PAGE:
Will DocuSign Stock Bounce Back?

Will DocuSign Stock Bounce Back?

Carefully weigh your options before buying into DocuSign’s ongoing crash.

DocuSign ( DOCU 5.31% ) shares have been in deep water since the end of 2021. The company provided forward guidance in its third quarter earnings call that discouraged investors, mildly speaking. Following the announcement, DocuSign shares crashed over 40% over a two day span, and the stock has since declined further. A combination of a negative earnings report and macroeconomic headwinds adversely affecting high growth tech stocks as a whole has left DocuSign’s stock down 63% in the past six months.

The recent sell-off in DocuSign shares has left many investors wondering if the stock is an attractive investment opportunity in today’s market. Daniel Springer, the company’s CEO, bought $2.4 million worth of DocuSign stock in January, a potential signal to investors that the business is undervalued. There are several elements that investors should consider before pulling the trigger on DocuSign. With that in mind, let’s dive into the good — and not so good — aspects of DocuSign’s business today. Image source: Getty Images. Where DocuSign has thrived

According to Allied Market Research, the global digital signature market is set to grow at a compound annual growth rate (CAGR) of 33%, up to $62 billion, by 2030. Fortunately for DocuSign, the company’s 60% market share comfortably leads the industry. If DocuSign can maintain just 15% of the market in 2030, the company would generate an annual revenue of $9.3 billion, translating to an average annualized growth of 20% from 2021. We are still in the early innings of what is a massive secular growth trend, and DocuSign is well-positioned to lead the way.

Pandemic-driven demand led to strong financial performance in recent years for the e-signature juggernaut. Over the past three years, DocuSign enjoyed a revenue CAGR of 41%. In its most recent quarter, the company’s top-line and non-GAAP (generally accepted accounting principles) earnings per share grew 42% and 164% up to $545.5 million and $0.58, respectively. This is extremely impressive growth, but I’m not convinced that it will continue in future years. As the secular growth industry plays out, investors should be aware of DocuSign’s downside before naively buying the stock. What to be concerned about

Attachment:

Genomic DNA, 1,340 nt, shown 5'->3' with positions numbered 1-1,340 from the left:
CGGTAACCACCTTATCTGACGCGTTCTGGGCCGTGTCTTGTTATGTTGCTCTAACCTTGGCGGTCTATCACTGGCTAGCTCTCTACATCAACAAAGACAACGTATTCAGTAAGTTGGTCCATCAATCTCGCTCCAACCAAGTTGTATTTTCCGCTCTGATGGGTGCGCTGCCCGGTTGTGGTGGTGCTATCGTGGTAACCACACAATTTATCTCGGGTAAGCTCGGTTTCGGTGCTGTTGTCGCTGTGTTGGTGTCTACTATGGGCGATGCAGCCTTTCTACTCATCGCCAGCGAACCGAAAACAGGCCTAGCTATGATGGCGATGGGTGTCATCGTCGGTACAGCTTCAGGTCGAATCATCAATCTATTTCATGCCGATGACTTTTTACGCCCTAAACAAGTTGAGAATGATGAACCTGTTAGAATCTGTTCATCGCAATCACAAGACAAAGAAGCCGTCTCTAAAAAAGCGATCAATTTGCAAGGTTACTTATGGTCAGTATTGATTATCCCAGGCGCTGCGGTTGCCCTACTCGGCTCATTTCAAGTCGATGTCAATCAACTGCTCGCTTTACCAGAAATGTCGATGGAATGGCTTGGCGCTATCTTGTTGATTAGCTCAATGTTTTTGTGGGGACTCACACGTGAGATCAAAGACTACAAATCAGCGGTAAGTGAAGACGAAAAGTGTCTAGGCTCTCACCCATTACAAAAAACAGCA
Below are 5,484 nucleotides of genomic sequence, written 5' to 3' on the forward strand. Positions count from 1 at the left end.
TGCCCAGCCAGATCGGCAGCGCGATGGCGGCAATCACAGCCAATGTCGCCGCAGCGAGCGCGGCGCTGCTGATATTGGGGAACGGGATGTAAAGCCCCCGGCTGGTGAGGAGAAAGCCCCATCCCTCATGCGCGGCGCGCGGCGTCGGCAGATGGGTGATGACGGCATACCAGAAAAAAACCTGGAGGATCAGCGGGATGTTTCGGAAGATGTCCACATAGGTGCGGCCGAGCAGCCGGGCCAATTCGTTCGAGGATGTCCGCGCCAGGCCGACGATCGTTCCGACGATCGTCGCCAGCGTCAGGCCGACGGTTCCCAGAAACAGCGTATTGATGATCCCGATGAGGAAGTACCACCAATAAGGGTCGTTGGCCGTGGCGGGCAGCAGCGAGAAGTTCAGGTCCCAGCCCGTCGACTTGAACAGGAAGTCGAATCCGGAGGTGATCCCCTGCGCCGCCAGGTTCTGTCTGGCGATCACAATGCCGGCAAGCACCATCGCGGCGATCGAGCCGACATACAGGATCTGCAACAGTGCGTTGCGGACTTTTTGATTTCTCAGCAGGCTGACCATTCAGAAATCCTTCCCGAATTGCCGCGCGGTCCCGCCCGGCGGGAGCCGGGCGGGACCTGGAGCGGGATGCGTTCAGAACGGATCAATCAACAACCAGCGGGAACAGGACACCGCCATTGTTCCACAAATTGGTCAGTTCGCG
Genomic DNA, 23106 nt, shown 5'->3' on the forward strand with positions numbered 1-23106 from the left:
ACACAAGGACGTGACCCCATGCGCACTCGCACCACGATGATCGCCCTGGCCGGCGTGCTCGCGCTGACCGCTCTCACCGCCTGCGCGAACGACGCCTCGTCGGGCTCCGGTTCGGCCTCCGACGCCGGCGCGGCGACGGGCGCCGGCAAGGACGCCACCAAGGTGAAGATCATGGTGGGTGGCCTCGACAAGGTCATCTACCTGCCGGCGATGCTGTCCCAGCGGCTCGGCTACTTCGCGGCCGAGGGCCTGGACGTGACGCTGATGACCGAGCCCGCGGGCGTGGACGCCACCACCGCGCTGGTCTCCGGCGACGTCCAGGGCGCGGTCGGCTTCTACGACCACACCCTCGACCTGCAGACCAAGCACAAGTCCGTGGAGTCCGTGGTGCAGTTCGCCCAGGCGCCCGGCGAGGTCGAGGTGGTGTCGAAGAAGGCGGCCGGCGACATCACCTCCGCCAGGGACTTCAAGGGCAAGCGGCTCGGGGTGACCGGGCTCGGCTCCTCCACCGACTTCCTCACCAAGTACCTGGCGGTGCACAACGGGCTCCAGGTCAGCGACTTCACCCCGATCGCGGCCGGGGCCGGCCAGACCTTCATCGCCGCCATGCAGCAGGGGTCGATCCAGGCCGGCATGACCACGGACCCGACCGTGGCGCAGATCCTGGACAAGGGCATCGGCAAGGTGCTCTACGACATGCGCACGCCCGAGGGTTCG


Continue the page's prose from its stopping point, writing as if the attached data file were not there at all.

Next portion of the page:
While DocuSign has made great strides in past years, the company poses several inherent risks to investors. At the outset, the company has not generated a positive GAAP net income despite providing us with positive adjusted (Non-GAAP) earnings. Non-GAAP earnings are commonly used by investors because they exclude “one-time” transactions, whereas GAAP earnings show the realized bottom-line a business actually receives. DocuSign isn’t expected to achieve a positive GAAP net income until its fiscal year 2024, so the company still carries the risk of not becoming profitable. DocuSign shares could face significant downward pressure if the business shows any signs of an unclear path to profitability in future quarters.

Growth has been robust, but it will likely unwind in the coming years. Wall Street analysts are forecasting revenue to reach $4.7 billion by 2026, representing an average annualized growth of 19% from 2022 consensus estimates. This level of forward growth is nothing to be ashamed of, but it doesn’t compare to DocuSign’s previous five-year revenue CAGR of 42%. Similarly, analysts are calling for an earnings per share of $4.47 in fiscal year 2026, or an average annualized growth of 18% from 2022 forecasts.

With decelerating growth in mind, I don’t think DocuSign currently possesses an alluring valuation. The company is trading at 62 times non-GAAP earnings and carries a non-GAAP forward PEG multiple of 1.26, which tells me that the stock is still expensive when examining forward growth. And compared to Adobe, which DocuSign lists as its primary competitor in its 10-K report, DocuSign is trading at a lofty price-to-earnings multiple. Today, Adobe ( ADBE 1.99% ) is trading at 38 times non-GAAP earnings, nearly two times lower than DocuSign. Just because we’ve seen a steep drop in DocuSign’s market value doesn’t mean the stock is at bargain levels. I’d need to see DocuSign’s share price fall even further before starting a position in the stock. Would I buy DocuSign today?

Although DocuSign has become increasingly enticing as the stock continues to fall, I think there are more actionable opportunities elsewhere today. Despite sitting at the forefront of a major secular growth trend, I’m still unmoved by the company’s diminishing forward growth and not-yet-optimal valuation. DocuSign was once a substantially overvalued stock-the recent sell-off only makes the company less expensive than before, but not […]

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